Merida is a street symphony. I realized that today on my bus ride home from Nueva Vida.
Today the mission said goodbye to two staff members, Maribel and Abi, who are moving on to new chapters in their lives.
The school director, Fatima, arranged for a breakfast for the entire staff, and I was invited. Fatima and the staff rolled out the red carpet for Maribel and Abi. Words were spoken, gratitude expressed, gifts exchanged, and well wishes given all around.
It was a very nice social gathering, and I was actually able to follow some of the conversations. It was touching and surprising when the staff took time to thank me for my work and presented me with small gifts.
After cleaning up I made my way a couple of blocks to Calle 60 and 119 to flag down a bus to Centro. Maybe the time of day would explain why the bus was full, not a seat to be had. I was the only one standing on the bus until we picked up more passengers and the bus became completely full.
The bus driver even took extra care going over the topes. That is until a combi cut him off on Calle 60 and 69. The bus driver seemed to be determined to directly express his poor opinion of the other drivers’ driving skills.
As the bus filled I had to move further and further to the rear of the bus. By the time I was in the rear of the bus I noticed an old man boarding. I only noticed him because he was carrying a guitar.
It was an old guitar, almost orange in color, and next to the bridge near the base of the guitar was a gash that pierced its body. I wondered if that guitar could even be played. Other than that gash the guitar looked in fine shape. It had a simple rope as a shoulder strap. Tied to the rope, next to the neck of the guitar, was a small red feather. The old man was dressed neatly, he seemed to be freshly shaved, and his salt-and-pepper hair was slicked back over his ears to the back of his neck. His shirt was clean, and pressed, it was also orange, darker than the guitar, and I could see rips in the fabric in various parts of the shirt.
It was not long before he raised his guitar and began to play a soft melody and sing in a low, old man’s voice. He could carry a tune. It brought to mind Johnny Cash’s last album.
Even though the bus driver was being careful with his full load, those of us standing had to hold on tight. Despite the rough ride the old man played and sang well. When he finished his song he asked for donations and many of us responded.
Since I was the last person standing in the back of the bus I became the old man’s cashier taking donations from people in the rear of the bus. Men and women tapping me on the elbow or shoulder handing me 5, 10, 15 pesos to carefully place in the old man’s dark and tanned hands, as the bus jostled up Calle 60. The bus stopped and we poured out into the street. After listening to the old man it seemed easier to notice the street musicians.
Starting at Fernandez Electric and Plumbing up to Pakar Zapaterias, and all the way to the Plaza Grande. A saxophonist standing against a store window playing the blues, a pair of men in clean and pressed, but ill-fitting pants singing while playing a guitar and maracas, and others.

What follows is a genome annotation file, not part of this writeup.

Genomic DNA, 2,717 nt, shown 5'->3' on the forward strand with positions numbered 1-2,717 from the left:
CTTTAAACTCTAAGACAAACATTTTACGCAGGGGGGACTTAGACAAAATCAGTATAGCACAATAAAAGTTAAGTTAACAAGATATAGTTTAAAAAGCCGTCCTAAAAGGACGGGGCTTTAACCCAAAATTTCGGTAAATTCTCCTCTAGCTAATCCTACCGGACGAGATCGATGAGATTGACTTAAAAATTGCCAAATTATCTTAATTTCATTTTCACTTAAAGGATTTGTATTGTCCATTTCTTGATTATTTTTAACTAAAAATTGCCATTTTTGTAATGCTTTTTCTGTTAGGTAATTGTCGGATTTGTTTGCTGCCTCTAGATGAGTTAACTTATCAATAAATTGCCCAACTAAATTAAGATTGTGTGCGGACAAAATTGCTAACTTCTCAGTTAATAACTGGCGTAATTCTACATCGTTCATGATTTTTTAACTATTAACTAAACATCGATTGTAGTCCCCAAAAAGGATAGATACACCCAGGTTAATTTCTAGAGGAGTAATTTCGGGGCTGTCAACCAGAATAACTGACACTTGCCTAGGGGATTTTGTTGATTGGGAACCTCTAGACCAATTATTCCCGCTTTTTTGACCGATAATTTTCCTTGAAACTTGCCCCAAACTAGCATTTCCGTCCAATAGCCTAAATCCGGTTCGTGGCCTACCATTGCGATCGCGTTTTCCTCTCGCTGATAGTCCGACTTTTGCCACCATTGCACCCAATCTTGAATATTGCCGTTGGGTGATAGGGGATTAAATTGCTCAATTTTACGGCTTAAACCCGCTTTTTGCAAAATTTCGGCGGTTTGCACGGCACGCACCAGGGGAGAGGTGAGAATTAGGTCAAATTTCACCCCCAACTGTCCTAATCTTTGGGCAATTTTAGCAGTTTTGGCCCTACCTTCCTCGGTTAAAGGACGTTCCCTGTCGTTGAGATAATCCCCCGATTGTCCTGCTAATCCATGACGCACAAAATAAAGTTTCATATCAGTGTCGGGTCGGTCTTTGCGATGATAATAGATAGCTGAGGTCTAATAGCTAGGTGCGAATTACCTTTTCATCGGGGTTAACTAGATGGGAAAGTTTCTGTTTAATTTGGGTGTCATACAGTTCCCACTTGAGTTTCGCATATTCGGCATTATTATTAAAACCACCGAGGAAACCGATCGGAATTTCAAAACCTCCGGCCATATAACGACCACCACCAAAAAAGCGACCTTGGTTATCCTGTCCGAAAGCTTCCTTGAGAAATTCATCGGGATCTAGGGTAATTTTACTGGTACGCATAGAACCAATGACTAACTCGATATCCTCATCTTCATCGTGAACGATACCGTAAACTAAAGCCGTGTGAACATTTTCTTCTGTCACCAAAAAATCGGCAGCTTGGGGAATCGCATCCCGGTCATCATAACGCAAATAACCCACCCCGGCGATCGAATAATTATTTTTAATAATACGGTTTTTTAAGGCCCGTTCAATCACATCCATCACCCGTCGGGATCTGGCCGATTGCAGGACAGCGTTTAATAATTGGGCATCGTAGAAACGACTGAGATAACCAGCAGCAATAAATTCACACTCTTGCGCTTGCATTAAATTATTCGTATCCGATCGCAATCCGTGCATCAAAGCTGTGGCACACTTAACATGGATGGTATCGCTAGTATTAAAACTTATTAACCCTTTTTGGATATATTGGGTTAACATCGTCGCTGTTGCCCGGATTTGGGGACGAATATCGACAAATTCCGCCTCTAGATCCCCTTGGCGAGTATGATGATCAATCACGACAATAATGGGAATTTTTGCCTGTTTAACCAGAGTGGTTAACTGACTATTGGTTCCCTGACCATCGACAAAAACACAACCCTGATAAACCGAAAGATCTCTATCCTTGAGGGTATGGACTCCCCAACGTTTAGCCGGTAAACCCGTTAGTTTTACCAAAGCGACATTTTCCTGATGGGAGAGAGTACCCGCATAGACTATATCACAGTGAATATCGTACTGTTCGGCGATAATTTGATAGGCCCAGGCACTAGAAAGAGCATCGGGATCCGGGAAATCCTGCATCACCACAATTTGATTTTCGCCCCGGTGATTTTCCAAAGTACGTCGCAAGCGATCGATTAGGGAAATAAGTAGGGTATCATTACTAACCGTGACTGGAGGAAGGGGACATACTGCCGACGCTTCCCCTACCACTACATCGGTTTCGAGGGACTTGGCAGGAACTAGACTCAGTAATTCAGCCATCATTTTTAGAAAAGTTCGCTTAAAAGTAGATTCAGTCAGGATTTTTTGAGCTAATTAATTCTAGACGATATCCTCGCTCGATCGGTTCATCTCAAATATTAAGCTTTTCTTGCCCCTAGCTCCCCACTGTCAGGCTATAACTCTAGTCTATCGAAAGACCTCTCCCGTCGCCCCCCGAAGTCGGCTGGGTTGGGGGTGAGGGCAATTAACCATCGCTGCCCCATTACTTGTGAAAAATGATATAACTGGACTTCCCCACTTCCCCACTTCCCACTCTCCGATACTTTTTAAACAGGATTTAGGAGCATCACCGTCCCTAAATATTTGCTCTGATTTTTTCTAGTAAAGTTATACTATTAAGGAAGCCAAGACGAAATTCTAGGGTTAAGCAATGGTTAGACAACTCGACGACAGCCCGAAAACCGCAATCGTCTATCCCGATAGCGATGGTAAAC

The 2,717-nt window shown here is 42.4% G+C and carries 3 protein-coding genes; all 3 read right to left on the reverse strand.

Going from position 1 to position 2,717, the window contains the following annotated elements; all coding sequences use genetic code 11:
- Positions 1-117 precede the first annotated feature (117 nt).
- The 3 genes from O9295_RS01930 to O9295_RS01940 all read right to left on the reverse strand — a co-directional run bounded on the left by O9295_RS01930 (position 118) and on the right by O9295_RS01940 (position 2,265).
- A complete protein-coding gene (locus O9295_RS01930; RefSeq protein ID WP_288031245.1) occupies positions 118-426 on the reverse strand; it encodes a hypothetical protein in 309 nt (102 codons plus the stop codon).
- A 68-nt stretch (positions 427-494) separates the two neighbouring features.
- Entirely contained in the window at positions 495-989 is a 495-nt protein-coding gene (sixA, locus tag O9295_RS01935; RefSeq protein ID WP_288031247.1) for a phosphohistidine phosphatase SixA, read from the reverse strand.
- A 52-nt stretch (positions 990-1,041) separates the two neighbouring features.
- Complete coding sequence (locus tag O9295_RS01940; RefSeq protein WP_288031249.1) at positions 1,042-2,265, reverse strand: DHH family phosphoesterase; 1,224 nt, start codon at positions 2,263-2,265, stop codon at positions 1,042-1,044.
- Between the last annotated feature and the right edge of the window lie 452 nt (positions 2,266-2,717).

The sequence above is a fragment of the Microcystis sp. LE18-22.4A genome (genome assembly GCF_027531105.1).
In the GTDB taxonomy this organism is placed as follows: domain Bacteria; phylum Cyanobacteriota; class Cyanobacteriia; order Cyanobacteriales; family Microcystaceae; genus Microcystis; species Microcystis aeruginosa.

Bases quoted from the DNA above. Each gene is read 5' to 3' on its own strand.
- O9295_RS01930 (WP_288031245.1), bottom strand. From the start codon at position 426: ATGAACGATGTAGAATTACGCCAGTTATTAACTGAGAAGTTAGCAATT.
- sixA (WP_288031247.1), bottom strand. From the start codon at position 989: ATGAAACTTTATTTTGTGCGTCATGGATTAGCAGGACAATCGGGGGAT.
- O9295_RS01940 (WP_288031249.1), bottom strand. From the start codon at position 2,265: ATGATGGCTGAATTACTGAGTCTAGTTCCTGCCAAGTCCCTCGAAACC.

I thought of the disabled man who sings and plays guitar for the tourists in front of the Teatro Joe Peon Contreras (he even plays at the baseball stadium), the Cuban woman who sings to people dining outdoors, the many young adults I see walking around Santiago with musical instruments, and my English neighbor who plays violin for the Merida Symphony Orchestra.
There is a house a couple of blocks from me that has an old “Se Vende” painted on the outside. For a long time, I never saw anyone inside. I wanted to call the number on the sign, but one digit was not legible and my Spanish is not good enough to play telephone roulette.
One day, as I was walking Penny one of the front doors was open and three young men were seated on chairs arranged in a circle, singing and playing guitar together. I have only seen them one more time since, but I would love to catch them again, only this time I would be carrying a six-pack of beer, hand it to them, then take a seat and listen.
The streets of Merida are a symphony — music blending with street sounds. People on crowded sidewalks, automobiles rolling by, traffic horns and whistles, street merchants calling to customers, mothers and daughters walking hand in hand, and people living busy lives.
I was thinking these musicians, sights, and sounds would make a good video. Maybe one day I will find a partner, or do it myself, to help me film and interview these men and women of the Merida Street Symphony. Perhaps record their music, voices, and their stories for a mini-documentary.
Where do they live, and how did they learn to play? So many questions.
I don’t know, but I think the Merida Street Symphony deserves an audience.
Well, that documentary may never happen, so next time think about stopping and listening to the voices, the guitars, violins, maracas, saxophones blending with the street noise. Maybe those car horns will stop being so annoying.
The Mission of Friendship Yucatan-Erie, where I volunteer, has a program where they support families through a sponsorship program. They also support them with non-monetary services. If you have Spanish skills, the school Nueva Vida would like to help the high school students learn English. They have an immediate need to help a female high school student. We may form a group of tutors as the need is great. If you are interested (or know someone who may be interested) please contact me.